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Germanwings crash: Accident

Germanwings crash: Accident? No distress signal? No terrorism?

Questions that need to be answered as world mourns

From 24/7 Agencies

A rope hangs from a rescue helicopter flying past debris of the Germanwings passenger jet, scattered on the mountainside, near Seyne les Alpes, French Alps, Tuesday, March 24, 2015. A Germanwings passenger jet carrying at least 150 people crashed Tuesday in a snowy, remote section of the French Alps, sounding like an avalanche as it scattered pulverized debris across the mountain. (AP)

A Lufthansa vice president says the company is treating the crash of a Germanwings jet in France that carried 150 people as an accident for "the time being."

Heike Birlenbach told reporters in Barcelona that for now "we say it is an accident. There is nothing more we can say right now."

She also said that the plane, bound for Duesseldorf in Germany, took off from Barcelona 30 minutes late Tuesday but did not know what caused the delay.

The Airbus A320 was inspected by Lufthansa's technical team on Monday.

Germanwings is a low-cost carrier owned by Lufthansa.

No distress signal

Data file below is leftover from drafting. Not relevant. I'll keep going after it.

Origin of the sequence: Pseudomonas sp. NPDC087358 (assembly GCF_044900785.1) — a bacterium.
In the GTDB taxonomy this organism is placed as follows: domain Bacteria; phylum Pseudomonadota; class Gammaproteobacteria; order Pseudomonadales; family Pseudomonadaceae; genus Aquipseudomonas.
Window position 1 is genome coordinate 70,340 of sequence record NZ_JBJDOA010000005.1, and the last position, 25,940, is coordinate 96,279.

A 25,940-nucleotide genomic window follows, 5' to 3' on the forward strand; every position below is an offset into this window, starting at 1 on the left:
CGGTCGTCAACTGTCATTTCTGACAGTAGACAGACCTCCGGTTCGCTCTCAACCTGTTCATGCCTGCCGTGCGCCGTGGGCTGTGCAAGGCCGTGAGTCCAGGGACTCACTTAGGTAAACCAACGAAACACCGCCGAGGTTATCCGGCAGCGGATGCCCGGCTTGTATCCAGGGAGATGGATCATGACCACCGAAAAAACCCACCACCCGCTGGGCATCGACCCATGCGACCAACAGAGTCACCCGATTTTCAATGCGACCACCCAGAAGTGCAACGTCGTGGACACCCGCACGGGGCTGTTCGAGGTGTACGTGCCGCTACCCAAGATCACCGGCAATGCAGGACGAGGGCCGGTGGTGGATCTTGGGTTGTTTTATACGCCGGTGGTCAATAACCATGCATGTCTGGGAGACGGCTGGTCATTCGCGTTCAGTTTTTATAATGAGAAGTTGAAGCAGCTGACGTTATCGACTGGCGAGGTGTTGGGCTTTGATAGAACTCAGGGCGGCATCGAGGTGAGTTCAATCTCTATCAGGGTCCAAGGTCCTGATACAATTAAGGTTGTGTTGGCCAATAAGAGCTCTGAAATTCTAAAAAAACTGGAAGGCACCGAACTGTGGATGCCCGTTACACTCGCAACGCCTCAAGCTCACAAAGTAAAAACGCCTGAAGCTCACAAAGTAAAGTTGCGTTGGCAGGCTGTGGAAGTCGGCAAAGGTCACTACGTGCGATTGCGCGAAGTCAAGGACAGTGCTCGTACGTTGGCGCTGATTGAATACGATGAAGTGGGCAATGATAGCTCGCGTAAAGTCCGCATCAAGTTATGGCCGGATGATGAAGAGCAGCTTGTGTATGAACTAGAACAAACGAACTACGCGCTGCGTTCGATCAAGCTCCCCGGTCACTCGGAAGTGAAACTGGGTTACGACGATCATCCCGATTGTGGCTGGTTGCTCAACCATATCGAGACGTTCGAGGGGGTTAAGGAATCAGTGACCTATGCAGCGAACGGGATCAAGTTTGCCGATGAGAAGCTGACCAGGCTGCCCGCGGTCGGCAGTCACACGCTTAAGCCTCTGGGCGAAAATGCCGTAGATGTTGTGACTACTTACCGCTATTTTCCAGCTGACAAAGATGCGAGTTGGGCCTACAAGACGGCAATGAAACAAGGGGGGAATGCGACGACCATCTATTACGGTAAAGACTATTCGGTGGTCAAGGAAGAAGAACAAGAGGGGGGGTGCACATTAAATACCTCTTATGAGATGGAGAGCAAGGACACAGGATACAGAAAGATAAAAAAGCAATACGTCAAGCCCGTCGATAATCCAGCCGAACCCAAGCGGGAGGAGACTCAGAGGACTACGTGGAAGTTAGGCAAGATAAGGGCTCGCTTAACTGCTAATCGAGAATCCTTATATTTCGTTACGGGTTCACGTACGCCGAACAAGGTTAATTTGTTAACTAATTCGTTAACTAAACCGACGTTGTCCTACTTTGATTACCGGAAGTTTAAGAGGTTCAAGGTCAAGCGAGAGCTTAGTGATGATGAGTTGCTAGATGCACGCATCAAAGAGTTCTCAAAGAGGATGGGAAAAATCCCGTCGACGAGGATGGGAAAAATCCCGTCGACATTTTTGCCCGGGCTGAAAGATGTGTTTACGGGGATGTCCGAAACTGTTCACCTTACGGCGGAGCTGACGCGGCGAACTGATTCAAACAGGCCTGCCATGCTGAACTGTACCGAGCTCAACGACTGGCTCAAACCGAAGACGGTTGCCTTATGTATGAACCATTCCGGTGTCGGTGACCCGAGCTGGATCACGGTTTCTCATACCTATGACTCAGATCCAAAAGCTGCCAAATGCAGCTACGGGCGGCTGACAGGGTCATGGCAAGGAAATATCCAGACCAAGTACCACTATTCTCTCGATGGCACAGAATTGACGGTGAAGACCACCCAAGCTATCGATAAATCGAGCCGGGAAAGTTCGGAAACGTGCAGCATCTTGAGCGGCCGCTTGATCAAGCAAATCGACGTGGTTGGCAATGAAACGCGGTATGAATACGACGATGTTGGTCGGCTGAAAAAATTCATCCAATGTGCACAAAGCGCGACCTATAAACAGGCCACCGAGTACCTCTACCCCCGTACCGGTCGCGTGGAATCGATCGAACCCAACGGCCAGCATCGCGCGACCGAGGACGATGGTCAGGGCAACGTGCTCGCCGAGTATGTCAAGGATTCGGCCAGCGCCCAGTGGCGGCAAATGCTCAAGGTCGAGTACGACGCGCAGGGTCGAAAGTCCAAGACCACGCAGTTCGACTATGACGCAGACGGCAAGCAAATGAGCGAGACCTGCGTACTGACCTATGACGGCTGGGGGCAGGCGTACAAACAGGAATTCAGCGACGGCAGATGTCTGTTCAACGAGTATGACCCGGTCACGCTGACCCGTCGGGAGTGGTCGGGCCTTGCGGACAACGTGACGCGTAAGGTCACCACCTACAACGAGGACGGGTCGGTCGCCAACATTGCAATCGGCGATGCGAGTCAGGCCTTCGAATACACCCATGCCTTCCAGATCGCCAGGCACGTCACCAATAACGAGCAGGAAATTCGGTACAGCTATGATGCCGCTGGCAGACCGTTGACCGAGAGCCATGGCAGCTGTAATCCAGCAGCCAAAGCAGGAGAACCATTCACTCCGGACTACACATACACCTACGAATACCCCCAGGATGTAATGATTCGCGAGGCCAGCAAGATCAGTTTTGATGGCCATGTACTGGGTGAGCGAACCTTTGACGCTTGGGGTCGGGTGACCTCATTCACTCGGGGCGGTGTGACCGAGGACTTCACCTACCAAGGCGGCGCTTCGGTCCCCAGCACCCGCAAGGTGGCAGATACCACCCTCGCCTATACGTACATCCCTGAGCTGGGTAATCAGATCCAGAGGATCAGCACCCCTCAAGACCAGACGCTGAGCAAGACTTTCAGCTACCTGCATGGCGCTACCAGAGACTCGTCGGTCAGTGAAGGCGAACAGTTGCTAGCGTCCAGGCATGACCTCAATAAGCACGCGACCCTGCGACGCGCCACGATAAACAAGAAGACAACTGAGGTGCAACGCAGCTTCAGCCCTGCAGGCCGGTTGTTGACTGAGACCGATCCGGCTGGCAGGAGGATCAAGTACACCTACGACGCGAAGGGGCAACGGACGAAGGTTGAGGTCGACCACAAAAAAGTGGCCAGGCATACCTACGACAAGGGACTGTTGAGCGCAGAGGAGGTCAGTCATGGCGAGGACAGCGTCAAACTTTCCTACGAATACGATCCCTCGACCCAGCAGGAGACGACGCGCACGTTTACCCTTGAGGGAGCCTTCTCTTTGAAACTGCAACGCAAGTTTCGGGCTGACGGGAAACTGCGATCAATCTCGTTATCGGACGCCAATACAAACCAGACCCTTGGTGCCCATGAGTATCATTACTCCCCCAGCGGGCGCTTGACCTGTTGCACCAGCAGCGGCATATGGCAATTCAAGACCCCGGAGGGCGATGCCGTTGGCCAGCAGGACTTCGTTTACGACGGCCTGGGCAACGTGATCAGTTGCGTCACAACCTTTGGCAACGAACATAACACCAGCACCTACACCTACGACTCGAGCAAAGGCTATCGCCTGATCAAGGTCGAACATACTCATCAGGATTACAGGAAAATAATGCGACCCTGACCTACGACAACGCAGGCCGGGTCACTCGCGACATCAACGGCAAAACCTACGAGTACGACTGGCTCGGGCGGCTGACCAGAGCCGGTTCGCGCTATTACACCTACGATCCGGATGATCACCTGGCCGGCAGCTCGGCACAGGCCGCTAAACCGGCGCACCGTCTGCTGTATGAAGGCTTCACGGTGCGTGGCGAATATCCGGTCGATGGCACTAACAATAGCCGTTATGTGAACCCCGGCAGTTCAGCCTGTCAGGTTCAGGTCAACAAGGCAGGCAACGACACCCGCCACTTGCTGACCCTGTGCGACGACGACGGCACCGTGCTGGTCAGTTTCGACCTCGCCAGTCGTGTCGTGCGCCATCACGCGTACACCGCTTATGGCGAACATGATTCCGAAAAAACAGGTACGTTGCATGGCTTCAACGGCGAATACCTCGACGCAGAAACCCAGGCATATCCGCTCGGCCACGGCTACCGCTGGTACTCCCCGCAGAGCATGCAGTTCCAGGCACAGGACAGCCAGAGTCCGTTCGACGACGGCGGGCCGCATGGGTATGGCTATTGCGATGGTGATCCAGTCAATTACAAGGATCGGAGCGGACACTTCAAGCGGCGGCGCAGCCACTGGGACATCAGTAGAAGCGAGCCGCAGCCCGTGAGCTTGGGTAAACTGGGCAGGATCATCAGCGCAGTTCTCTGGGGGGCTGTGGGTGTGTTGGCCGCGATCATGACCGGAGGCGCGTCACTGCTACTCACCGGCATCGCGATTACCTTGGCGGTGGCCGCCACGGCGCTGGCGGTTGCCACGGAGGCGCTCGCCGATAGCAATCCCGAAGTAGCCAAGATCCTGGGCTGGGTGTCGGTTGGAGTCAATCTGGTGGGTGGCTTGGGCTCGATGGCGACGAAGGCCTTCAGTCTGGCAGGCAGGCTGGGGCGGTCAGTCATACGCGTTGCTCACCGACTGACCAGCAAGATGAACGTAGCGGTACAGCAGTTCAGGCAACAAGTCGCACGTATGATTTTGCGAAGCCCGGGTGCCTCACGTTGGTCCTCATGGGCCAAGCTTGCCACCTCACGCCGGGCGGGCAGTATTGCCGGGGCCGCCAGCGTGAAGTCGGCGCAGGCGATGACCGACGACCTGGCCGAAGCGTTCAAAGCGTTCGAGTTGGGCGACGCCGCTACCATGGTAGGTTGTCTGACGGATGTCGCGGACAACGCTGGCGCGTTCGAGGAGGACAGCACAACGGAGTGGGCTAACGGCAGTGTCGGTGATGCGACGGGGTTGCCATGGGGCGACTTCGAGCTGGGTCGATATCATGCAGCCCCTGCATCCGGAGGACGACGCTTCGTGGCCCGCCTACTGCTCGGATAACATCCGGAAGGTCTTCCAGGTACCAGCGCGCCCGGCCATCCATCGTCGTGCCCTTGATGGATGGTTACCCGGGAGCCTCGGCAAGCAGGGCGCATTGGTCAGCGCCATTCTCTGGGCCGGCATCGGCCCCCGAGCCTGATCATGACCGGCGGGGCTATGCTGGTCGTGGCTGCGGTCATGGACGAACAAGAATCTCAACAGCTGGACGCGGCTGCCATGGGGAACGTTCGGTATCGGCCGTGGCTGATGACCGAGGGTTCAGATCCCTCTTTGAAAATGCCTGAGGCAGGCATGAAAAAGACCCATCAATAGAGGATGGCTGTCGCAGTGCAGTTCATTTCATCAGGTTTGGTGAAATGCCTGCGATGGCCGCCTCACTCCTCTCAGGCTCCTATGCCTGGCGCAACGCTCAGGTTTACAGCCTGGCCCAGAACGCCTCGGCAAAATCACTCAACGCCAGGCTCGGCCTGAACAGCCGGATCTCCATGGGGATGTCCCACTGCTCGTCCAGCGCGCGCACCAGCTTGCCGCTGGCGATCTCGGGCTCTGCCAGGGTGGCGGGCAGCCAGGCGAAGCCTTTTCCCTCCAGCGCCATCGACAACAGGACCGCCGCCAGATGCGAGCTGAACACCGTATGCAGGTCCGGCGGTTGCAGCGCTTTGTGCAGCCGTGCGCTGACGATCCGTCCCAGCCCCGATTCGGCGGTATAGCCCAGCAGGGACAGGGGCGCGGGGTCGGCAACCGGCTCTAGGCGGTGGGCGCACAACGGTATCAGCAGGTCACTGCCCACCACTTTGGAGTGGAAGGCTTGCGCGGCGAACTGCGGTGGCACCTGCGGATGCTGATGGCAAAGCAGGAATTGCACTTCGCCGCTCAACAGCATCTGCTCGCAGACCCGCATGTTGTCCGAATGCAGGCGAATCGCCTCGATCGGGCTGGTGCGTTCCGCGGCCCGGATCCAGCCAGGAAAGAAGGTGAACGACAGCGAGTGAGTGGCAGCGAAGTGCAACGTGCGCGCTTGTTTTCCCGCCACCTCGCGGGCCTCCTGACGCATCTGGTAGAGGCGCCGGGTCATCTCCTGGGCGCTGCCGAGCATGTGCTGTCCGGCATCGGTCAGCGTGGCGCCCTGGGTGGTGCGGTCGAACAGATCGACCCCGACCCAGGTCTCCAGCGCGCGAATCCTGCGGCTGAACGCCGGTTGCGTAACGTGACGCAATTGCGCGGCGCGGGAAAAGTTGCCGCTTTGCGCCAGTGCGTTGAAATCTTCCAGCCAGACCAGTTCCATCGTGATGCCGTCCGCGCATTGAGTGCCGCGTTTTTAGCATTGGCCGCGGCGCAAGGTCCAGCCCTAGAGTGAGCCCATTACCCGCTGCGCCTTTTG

A spokesman for the French Civil Aviation authority says the plane that crashed in the French Alps with 150 people on board never sent out a distress signal.

Eric Heraud said the plane lost radio contact at 10:30 a.m. Tuesday, but "never declared a distress alert itself."

He said it was the combination of loss of radio contract with control and the plane's descent which prompted the control service to declare a distress.

Heraud said six investigators from the Bureau of Accident Investigations, or BEA, were en route from Paris and would be at the crash site by evening. One investigator from the region was already present, he said.

Officials believe all onboard were likely killed when the plane crashed on its way from Barcelona in Spain to Duesseldorf, Germany.

No terrorism

Spokeswoman for the US National Security Council says there is no indication the plane crash in the French Alps was the result of terrorism.

Bernadette Meehan said in a statement Tuesday "there is no indication of a nexus to terrorism at this time."

The White House says American officials have been in touch with French, German and Spanish officials to offer assistance.

Officials say all 150 people onboard were likely killed when the plane crashed in the French Alps Tuesday as it was flying from Barcelona in Spain to Duesseldorf, Germany.

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